For more: 

https://www.chron.com/business/energy/article/Court-fight-shows-breaking-up-hard-to-do-for-NRG-13174350.php#item-85307-tbla-3

 

How Texas power grid weathered blazing heat, record electricity demand

Houston Chronicle

L.M. Sixel Aug. 2, 2018 Updated: Aug. 2, 2018 12:05 p.m.

This summer was supposed to be brutal with days of triple-digit temperatures, less generating capacity and predictions the power grid couldn’t support the state’s electricity needs. Some of the dire warnings were spot on, as Texas broke records for heat and electricity use during the heat wave last month.

But regulators didn’t call for consumers to cut back. The lights stayed on. And wholesale prices didn’t spike as high as some feared.

Power experts figure it will take months for state regulators to report on whether there was any behind the scenes drama during the hour-by-hour power surges during the July heat wave that pushed temperatures in Houston above 100 degrees. At the moment, though, the state’s grid manager, the Electric Reliability Council of Texas, credits careful planning for weathering conditions that tested grid reliability in Texas.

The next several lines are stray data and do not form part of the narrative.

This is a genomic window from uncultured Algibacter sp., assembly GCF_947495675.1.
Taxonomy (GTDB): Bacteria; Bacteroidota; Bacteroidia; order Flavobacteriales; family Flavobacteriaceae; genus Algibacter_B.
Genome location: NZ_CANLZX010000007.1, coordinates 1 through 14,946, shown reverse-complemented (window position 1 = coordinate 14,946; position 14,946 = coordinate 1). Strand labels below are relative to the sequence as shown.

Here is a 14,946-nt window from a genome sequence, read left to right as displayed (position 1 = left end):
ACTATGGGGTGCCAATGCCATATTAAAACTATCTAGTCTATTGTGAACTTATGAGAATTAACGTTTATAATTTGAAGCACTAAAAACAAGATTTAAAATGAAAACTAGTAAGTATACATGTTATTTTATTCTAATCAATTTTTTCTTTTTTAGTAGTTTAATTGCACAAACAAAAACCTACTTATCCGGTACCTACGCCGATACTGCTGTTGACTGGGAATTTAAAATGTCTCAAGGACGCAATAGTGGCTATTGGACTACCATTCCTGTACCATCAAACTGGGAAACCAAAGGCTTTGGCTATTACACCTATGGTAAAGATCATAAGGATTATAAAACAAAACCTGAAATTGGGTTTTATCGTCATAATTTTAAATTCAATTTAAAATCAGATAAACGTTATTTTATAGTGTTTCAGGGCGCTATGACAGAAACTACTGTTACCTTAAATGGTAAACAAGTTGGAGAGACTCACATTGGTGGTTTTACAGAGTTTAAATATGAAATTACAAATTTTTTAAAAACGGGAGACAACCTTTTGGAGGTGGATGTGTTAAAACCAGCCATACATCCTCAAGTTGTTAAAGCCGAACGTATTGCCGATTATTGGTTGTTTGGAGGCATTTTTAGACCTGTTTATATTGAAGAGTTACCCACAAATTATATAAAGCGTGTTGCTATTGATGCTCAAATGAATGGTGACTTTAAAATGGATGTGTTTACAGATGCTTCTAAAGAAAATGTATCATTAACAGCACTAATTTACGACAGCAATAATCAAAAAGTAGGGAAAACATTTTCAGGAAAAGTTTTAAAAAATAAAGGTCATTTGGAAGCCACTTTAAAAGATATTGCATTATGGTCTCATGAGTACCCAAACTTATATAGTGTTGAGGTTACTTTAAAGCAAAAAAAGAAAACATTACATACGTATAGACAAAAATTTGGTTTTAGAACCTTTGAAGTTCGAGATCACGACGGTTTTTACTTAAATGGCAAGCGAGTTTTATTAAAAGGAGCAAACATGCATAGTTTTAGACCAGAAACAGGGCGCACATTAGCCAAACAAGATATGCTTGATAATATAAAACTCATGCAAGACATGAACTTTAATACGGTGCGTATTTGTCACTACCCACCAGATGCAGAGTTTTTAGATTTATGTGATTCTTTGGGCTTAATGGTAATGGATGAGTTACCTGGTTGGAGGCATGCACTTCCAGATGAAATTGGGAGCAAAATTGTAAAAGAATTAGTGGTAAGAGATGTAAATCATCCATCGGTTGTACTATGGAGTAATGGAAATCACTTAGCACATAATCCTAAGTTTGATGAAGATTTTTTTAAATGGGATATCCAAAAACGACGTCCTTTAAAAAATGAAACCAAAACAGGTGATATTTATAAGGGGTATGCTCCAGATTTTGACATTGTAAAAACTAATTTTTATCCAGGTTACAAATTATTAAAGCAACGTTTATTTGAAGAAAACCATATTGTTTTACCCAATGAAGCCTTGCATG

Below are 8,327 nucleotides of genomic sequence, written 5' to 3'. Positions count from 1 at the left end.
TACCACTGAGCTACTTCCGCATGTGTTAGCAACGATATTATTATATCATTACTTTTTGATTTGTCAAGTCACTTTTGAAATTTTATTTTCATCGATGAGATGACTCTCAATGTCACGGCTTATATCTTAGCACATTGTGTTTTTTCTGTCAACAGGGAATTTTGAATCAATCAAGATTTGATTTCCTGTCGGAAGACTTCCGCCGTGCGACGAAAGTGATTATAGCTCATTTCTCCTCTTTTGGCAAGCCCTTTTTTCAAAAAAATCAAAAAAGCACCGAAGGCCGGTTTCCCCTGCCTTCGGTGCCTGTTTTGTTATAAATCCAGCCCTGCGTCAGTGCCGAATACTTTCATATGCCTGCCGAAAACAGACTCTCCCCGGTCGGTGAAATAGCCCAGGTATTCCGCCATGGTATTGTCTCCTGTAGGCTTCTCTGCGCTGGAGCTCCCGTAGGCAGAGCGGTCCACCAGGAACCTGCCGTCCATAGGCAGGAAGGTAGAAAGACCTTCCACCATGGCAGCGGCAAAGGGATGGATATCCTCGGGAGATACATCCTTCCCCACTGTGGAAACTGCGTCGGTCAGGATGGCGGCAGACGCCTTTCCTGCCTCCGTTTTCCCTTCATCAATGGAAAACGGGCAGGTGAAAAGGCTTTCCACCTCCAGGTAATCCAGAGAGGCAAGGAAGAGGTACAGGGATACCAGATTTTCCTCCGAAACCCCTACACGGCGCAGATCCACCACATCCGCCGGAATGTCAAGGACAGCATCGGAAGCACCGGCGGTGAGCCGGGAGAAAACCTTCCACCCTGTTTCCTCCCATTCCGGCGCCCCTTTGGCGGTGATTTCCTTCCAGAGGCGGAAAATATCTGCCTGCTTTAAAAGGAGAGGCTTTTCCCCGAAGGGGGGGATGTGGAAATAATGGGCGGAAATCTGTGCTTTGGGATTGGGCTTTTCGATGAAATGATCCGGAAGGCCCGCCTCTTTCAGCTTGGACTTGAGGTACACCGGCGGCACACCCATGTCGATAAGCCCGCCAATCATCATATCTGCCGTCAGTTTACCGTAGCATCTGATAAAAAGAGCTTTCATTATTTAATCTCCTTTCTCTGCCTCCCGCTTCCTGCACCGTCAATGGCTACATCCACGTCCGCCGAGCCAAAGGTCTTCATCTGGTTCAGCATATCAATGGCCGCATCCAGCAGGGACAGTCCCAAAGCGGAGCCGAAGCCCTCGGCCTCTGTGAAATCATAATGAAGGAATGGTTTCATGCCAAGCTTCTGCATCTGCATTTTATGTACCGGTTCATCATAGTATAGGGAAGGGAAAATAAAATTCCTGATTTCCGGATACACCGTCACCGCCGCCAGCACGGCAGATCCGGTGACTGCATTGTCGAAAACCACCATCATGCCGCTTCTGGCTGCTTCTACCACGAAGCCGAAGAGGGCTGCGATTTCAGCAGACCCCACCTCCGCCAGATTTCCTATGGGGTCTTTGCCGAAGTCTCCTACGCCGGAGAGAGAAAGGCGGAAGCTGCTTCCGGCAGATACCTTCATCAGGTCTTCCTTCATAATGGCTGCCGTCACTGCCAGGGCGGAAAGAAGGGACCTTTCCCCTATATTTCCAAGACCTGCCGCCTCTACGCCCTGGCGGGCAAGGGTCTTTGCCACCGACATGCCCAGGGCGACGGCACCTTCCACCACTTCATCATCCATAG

For more: 

https://www.houstonchronicle.com/business/energy/article/How-Texas-power-grid-weathered-blazing-heat-13126682.php

It pays to switch power plans, but few Houstonians do

By L.M. Sixel, Houston Chronicle

July 3, 2018 Updated: July 6, 2018 7:42am

Texas consumers can save hundreds of dollars each year by shopping for electricity, but most don’t seek out better deals, overwhelmed by the number and complexity of power plans on the state’s Power to Choose website, wary of fine print in too-good-to-be true offers, or just too busy to spend time calculating whether free nights and weekends offset the higher rates they pay during the week.

In the Houston area, only 16 percent of CenterPoint Energy’s 2.4 million residential customers — or about one in six — switched their electricity providers over the past year, according to the state’s grid manager, the Electric Reliability Council of Texas. Among the 3.5 million customers of the state’s largest electric distribution utility, Oncor of Dallas, just 13 percent — only one in eight — signed up with a new retail power company in the last 12 months.

Ultimately, analysts said, this means that the vast majority of customers are not reaping the benefits of electricity deregulation, which promised that more competition would mean healthy savings. One analyst estimates that consumers are leaving about $2 billion a year on the table, which is likely flowing to the bottom lines of retail electricity companies.

For more: 

https://www.houstonchronicle.com/business/energy/article/It-pays-to-switch-power-plans-but-few-Houstonians